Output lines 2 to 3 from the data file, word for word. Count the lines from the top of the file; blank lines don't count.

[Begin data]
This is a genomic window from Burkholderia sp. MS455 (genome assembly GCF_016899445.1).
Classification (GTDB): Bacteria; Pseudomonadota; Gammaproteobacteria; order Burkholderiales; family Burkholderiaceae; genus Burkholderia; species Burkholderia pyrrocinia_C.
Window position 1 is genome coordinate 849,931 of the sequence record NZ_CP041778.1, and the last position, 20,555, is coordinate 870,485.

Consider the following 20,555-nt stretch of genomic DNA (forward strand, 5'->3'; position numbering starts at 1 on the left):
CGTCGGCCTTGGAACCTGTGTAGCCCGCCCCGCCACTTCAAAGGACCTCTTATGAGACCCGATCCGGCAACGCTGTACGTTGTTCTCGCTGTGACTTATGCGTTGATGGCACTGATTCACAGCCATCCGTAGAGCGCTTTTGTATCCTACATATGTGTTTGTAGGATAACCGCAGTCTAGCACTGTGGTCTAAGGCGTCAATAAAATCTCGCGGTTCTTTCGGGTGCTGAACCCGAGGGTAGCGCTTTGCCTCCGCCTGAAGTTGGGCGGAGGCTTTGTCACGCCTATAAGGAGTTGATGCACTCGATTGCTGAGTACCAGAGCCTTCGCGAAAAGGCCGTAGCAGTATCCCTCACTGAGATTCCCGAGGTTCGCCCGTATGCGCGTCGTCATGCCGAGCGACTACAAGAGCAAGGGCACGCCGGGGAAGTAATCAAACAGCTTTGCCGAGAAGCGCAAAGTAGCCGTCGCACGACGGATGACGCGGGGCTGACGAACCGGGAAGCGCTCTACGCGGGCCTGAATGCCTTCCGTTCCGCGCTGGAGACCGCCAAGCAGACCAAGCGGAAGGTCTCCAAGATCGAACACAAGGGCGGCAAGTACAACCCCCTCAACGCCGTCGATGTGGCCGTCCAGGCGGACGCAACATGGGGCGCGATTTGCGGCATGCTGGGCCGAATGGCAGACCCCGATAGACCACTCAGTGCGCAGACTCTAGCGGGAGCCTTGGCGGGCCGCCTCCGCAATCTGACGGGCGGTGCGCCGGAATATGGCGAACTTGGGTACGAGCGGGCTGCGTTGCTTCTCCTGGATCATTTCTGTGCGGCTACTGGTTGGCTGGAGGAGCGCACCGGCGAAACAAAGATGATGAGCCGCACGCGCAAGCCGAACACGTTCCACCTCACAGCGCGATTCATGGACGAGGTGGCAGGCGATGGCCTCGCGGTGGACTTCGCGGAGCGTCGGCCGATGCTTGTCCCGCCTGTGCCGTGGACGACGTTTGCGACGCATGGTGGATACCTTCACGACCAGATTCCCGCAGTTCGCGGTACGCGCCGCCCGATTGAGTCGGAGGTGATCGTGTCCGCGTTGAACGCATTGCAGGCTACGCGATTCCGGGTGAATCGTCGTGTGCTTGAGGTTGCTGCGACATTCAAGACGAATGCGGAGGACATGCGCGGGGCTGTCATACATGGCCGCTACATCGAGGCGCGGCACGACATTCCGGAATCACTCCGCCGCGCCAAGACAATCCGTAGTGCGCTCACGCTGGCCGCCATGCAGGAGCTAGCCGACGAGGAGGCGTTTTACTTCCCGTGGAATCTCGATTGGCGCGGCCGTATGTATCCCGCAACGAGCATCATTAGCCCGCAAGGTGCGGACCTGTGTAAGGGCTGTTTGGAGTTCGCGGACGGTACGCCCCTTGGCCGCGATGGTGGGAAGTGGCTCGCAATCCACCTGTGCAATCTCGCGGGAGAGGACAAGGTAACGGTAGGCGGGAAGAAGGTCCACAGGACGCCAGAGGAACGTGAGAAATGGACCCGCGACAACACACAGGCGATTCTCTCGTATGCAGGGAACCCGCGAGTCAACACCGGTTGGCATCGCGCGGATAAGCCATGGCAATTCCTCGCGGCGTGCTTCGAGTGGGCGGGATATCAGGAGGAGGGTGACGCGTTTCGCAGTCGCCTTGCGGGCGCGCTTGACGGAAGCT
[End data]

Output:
Classification (GTDB): Bacteria; Pseudomonadota; Gammaproteobacteria; order Burkholderiales; family Burkholderiaceae; genus Burkholderia; species Burkholderia pyrrocinia_C.
Window position 1 is genome coordinate 849,931 of the sequence record NZ_CP041778.1, and the last position, 20,555, is coordinate 870,485.